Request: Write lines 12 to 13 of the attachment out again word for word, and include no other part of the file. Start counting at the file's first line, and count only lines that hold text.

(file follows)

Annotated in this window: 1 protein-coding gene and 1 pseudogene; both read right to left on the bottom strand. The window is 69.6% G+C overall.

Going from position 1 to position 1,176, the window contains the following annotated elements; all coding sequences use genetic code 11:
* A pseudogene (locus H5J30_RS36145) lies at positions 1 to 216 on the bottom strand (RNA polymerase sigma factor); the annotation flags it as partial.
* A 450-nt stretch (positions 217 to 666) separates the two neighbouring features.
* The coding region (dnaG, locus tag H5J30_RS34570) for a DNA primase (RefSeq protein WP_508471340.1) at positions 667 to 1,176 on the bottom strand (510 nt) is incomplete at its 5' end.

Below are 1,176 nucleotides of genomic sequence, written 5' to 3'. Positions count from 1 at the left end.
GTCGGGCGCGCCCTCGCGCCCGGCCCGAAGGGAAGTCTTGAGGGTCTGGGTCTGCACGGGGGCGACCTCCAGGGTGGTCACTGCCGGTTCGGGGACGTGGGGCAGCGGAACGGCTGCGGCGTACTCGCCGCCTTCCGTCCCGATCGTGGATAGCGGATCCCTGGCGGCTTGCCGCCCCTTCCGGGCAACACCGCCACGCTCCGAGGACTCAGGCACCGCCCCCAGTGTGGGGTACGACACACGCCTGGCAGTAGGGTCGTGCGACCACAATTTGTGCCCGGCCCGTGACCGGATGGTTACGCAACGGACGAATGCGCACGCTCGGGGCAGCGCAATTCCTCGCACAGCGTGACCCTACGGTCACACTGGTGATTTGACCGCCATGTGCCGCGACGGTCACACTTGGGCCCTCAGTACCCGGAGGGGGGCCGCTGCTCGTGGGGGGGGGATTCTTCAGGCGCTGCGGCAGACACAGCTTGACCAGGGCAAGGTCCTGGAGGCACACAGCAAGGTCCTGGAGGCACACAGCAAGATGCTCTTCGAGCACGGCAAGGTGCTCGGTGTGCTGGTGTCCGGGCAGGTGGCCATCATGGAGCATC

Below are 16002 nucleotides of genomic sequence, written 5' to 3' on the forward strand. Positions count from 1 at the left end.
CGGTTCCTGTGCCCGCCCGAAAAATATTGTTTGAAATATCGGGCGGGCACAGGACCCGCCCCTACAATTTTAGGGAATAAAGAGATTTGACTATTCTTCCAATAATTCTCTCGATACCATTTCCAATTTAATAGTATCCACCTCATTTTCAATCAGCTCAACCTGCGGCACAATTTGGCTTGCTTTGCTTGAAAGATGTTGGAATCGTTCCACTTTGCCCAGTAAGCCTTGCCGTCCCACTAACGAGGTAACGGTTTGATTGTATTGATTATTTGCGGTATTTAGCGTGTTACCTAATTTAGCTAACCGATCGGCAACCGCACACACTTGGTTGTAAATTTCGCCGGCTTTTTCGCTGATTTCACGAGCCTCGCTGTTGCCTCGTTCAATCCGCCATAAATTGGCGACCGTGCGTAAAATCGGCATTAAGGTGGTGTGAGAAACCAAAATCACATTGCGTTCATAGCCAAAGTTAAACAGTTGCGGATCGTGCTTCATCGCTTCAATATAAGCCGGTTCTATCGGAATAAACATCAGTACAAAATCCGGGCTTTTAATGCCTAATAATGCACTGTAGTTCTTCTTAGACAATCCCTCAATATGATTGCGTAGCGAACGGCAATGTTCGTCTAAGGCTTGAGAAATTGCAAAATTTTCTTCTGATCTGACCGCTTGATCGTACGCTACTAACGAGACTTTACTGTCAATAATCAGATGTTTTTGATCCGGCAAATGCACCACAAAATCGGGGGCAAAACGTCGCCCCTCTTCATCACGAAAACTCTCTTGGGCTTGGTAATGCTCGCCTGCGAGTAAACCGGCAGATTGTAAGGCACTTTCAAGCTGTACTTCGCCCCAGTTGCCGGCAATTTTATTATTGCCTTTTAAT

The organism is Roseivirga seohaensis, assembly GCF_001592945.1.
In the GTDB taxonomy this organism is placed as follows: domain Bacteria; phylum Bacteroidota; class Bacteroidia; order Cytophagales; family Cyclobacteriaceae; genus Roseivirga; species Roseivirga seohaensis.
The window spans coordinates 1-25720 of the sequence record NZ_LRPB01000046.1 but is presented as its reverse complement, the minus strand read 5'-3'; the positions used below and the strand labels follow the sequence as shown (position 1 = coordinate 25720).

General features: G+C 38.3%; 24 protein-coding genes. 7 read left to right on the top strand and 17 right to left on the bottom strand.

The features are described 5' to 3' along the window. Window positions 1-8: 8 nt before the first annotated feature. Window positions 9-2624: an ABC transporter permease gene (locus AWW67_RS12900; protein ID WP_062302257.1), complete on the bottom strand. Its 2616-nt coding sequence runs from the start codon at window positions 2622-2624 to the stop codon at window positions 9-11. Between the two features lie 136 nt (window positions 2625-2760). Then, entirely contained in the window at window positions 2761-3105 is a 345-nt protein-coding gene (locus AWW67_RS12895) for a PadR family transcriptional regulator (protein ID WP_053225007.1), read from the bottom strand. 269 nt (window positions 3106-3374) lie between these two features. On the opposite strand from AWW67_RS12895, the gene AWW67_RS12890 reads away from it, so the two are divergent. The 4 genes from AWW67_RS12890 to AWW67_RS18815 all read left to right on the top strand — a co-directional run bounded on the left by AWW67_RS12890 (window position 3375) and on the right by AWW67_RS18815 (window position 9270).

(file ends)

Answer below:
The window spans coordinates 1-25720 of the sequence record NZ_LRPB01000046.1 but is presented as its reverse complement, the minus strand read 5'-3'; the positions used below and the strand labels follow the sequence as shown (position 1 = coordinate 25720).

General features: G+C 38.3%; 24 protein-coding genes. 7 read left to right on the top strand and 17 right to left on the bottom strand.